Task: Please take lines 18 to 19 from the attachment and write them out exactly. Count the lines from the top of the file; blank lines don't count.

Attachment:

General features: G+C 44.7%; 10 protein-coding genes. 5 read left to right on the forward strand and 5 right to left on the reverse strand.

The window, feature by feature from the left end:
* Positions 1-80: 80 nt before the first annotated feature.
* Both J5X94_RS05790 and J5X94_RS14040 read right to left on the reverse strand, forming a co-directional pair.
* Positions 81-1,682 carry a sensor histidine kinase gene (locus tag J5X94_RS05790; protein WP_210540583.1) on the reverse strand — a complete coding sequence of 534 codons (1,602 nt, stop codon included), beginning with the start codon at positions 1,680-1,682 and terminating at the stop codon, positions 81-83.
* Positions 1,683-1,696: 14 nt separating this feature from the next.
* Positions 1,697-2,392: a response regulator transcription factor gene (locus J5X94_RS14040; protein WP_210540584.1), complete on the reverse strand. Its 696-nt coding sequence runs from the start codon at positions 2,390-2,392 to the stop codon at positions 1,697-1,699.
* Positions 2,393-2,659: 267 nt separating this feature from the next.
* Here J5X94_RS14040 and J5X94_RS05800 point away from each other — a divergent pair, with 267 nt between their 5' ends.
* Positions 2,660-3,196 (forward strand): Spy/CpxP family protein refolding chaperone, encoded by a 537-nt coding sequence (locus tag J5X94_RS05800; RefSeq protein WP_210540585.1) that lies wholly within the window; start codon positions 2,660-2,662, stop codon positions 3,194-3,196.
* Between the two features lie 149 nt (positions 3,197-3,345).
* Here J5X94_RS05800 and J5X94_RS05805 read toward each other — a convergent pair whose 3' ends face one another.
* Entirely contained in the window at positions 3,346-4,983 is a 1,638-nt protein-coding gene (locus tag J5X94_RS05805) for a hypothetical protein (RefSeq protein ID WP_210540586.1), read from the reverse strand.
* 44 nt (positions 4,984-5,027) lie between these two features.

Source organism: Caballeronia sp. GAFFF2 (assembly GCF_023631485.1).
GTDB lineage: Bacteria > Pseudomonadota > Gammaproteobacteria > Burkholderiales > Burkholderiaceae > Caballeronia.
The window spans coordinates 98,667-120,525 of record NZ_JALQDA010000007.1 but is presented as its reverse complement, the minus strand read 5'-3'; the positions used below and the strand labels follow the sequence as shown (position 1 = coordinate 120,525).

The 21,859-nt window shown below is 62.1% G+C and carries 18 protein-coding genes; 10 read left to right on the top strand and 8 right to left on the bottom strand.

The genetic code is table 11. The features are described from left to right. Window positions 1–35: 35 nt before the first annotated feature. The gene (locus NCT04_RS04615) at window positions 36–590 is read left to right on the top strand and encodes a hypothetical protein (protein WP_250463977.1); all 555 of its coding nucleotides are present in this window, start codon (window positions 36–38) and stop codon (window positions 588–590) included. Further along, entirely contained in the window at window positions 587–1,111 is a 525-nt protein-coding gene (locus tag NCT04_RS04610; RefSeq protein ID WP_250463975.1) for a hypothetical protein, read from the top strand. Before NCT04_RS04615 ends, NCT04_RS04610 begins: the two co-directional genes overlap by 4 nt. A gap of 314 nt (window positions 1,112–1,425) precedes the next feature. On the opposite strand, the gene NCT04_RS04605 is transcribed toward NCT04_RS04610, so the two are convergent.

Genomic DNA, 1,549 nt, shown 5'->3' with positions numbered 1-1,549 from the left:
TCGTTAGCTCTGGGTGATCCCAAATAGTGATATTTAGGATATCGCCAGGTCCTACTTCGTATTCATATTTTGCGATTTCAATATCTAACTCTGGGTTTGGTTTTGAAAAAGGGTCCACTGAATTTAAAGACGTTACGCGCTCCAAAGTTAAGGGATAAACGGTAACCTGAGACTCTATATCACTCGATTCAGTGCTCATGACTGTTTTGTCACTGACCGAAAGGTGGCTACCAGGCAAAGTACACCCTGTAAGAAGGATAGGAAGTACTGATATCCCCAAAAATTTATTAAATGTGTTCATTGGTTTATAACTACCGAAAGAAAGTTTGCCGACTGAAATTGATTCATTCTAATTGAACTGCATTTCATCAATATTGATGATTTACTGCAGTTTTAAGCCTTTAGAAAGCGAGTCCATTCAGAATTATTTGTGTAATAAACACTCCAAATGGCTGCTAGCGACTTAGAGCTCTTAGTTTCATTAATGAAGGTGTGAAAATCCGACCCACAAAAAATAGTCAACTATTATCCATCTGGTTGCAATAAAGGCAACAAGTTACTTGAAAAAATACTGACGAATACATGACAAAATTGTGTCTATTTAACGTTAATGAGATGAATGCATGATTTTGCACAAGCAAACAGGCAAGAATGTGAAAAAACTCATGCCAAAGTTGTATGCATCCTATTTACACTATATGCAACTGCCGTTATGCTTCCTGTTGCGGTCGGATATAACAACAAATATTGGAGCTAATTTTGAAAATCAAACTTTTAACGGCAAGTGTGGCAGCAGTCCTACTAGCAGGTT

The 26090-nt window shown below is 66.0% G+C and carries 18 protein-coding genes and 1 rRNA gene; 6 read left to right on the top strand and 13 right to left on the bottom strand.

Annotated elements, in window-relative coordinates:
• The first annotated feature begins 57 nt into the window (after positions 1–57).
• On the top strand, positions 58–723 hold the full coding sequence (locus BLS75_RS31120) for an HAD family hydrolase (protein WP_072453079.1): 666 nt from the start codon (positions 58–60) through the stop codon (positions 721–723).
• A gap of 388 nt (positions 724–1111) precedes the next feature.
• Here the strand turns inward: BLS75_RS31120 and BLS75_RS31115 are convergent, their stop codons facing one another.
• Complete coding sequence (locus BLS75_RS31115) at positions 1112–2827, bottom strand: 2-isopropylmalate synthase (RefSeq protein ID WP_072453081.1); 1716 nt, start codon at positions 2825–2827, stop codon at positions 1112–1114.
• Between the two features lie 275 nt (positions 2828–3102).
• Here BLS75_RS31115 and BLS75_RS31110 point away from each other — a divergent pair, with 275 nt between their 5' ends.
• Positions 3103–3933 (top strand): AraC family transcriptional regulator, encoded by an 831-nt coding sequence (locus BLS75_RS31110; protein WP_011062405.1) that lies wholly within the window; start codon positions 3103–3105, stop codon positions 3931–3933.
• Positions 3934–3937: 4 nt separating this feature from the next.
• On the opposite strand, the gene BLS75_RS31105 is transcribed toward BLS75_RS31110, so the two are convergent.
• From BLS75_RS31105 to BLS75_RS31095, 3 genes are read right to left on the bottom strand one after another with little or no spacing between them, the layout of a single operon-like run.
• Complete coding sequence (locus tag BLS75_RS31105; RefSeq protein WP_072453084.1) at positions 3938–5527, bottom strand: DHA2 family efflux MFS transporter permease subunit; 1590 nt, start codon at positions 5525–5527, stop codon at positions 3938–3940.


The 21,859-nt window shown below is 62.1% G+C and carries 18 protein-coding genes; 10 read left to right on the top strand and 8 right to left on the bottom strand.

The genetic code is table 11. The features are described from left to right. Window positions 1–35: 35 nt before the first annotated feature. The gene (locus NCT04_RS04615) at window positions 36–590 is read left to right on the top strand and encodes a hypothetical protein (protein WP_250463977.1); all 555 of its coding nucleotides are present in this window, start codon (window positions 36–38) and stop codon (window positions 588–590) included. Further along, entirely contained in the window at window positions 587–1,111 is a 525-nt protein-coding gene (locus tag NCT04_RS04610; RefSeq protein ID WP_250463975.1) for a hypothetical protein, read from the top strand. Before NCT04_RS04615 ends, NCT04_RS04610 begins: the two co-directional genes overlap by 4 nt. A gap of 314 nt (window positions 1,112–1,425) precedes the next feature. On the opposite strand, the gene NCT04_RS04605 is transcribed toward NCT04_RS04610, so the two are convergent.